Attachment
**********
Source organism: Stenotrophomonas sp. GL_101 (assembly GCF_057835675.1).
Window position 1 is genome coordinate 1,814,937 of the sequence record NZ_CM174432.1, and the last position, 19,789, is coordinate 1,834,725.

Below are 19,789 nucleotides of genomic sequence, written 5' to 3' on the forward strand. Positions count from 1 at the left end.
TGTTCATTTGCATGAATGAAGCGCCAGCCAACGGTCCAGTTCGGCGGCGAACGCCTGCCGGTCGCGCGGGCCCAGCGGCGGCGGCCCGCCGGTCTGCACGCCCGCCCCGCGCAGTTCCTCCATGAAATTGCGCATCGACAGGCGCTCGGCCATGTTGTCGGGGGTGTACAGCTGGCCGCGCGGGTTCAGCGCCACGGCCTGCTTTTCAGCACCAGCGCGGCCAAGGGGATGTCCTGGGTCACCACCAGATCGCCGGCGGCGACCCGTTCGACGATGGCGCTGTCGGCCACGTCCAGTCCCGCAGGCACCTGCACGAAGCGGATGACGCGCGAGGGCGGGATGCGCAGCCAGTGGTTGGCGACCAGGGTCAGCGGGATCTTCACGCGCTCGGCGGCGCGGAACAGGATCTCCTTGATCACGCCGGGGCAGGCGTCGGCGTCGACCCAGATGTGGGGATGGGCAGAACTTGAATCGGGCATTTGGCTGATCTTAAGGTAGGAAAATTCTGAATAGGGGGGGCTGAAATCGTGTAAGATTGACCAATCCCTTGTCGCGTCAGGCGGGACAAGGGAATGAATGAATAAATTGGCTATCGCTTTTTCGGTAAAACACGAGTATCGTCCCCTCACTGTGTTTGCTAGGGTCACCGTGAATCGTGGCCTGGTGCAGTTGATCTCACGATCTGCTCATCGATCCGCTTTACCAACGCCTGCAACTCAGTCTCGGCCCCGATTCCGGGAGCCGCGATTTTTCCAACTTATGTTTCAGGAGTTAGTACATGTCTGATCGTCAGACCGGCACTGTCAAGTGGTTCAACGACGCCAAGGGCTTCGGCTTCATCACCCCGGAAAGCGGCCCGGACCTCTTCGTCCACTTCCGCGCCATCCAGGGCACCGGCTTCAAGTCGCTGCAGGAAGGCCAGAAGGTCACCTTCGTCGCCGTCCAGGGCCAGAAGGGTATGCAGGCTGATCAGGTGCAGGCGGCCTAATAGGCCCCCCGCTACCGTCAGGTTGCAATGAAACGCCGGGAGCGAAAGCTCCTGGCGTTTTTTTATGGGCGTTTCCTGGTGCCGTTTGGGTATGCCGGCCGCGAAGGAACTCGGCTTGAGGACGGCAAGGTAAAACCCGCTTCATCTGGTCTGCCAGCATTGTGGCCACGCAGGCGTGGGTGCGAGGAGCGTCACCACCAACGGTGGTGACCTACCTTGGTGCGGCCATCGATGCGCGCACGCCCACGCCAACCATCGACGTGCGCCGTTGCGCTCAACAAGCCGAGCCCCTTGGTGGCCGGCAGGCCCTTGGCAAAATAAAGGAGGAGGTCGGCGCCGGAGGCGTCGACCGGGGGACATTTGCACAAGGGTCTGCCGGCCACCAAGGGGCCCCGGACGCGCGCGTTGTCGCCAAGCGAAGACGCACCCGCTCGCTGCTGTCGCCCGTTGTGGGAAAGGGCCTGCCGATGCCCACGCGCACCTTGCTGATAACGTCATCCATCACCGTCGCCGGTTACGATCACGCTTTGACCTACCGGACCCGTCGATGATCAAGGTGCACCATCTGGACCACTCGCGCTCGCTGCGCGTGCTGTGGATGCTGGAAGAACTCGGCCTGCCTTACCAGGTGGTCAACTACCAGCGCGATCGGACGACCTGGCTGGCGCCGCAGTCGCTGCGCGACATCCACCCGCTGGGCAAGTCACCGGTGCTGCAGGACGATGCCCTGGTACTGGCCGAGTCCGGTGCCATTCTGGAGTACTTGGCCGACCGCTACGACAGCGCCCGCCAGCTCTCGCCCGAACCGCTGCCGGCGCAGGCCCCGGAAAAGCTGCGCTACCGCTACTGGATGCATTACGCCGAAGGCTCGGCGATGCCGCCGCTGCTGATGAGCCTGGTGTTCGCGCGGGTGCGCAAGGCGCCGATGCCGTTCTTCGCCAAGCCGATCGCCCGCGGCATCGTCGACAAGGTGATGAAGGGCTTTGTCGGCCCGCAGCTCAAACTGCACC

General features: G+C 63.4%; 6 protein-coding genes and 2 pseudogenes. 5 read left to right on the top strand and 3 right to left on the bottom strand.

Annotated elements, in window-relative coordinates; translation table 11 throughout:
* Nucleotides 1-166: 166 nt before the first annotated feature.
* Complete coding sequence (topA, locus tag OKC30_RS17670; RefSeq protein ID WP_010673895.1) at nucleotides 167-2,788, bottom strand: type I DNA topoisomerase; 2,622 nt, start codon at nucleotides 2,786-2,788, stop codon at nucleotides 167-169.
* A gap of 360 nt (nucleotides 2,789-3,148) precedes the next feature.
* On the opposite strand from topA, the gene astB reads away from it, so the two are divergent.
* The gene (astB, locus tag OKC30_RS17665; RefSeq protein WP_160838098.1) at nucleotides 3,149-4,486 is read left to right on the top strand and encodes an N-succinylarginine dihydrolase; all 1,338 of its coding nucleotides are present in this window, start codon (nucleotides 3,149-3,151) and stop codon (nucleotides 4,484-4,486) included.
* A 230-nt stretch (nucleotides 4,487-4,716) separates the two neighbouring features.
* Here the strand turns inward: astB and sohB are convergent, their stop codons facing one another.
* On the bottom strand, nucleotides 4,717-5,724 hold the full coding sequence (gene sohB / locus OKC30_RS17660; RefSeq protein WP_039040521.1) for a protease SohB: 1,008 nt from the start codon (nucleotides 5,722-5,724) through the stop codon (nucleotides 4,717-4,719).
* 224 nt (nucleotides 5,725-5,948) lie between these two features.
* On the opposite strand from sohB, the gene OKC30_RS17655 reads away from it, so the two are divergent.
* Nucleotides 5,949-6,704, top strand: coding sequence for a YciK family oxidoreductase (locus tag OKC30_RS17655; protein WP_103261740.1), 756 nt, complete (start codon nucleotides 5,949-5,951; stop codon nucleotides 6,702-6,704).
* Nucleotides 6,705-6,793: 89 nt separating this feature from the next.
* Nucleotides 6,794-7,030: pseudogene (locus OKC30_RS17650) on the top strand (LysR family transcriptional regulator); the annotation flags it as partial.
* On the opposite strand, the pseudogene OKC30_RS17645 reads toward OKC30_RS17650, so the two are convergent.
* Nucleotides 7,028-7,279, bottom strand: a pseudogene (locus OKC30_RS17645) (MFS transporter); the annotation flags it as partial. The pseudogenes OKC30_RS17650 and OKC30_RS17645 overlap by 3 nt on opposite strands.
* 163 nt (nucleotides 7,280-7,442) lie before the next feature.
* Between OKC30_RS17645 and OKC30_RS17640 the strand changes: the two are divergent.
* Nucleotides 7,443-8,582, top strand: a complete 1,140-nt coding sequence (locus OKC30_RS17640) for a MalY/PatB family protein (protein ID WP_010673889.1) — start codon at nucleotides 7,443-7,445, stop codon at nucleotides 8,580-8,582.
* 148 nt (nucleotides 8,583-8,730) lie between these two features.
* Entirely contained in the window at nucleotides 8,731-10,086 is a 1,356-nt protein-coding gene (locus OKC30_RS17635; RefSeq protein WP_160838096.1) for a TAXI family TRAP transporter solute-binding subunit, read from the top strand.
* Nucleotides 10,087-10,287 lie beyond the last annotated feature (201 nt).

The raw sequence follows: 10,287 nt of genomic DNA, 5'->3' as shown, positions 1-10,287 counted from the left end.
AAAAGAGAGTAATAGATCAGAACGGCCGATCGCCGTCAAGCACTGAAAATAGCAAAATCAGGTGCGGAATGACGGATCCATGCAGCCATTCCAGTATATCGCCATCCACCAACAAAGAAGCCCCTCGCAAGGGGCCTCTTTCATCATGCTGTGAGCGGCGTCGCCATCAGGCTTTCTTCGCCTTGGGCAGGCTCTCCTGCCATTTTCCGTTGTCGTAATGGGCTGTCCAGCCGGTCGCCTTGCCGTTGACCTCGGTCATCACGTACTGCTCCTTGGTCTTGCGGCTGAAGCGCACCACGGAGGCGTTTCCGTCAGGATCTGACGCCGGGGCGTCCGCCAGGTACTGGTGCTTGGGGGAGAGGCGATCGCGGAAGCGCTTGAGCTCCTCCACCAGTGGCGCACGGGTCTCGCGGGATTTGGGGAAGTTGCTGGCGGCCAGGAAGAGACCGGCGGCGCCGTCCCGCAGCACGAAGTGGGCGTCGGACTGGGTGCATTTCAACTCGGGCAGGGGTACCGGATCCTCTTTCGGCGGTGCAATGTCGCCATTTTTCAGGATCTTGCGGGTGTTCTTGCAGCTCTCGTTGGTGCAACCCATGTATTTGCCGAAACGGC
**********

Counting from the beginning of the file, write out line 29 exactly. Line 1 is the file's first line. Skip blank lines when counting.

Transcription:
AAAAGAGAGTAATAGATCAGAACGGCCGATCGCCGTCAAGCACTGAAAATAGCAAAATCAGGTGCGGAATGACGGATCCATGCAGCCATTCCAGTATATCGCCATCCACCAACAAAGAAGCCCCTCGCAAGGGGCCTCTTTCATCATGCTGTGAGCGGCGTCGCCATCAGGCTTTCTTCGCCTTGGGCAGGCTCTCCTGCCATTTTCCGTTGTCGTAATGGGCTGTCCAGCCGGTCGCCTTGCCGTTGACCTCGGTCATCACGTACTGCTCCTTGGTCTTGCGGCTGAAGCGCACCACGGAGGCGTTTCCGTCAGGATCTGACGCCGGGGCGTCCGCCAGGTACTGGTGCTTGGGGGAGAGGCGATCGCGGAAGCGCTTGAGCTCCTCCACCAGTGGCGCACGGGTCTCGCGGGATTTGGGGAAGTTGCTGGCGGCCAGGAAGAGACCGGCGGCGCCGTCCCGCAGCACGAAGTGGGCGTCGGACTGGGTGCATTTCAACTCGGGCAGGGGTACCGGATCCTCTTTCGGCGGTGCAATGTCGCCATTTTTCAGGATCTTGCGGGTGTTCTTGCAGCTCTCGTTGGTGCAACCCATGTATTTGCCGAAACGGC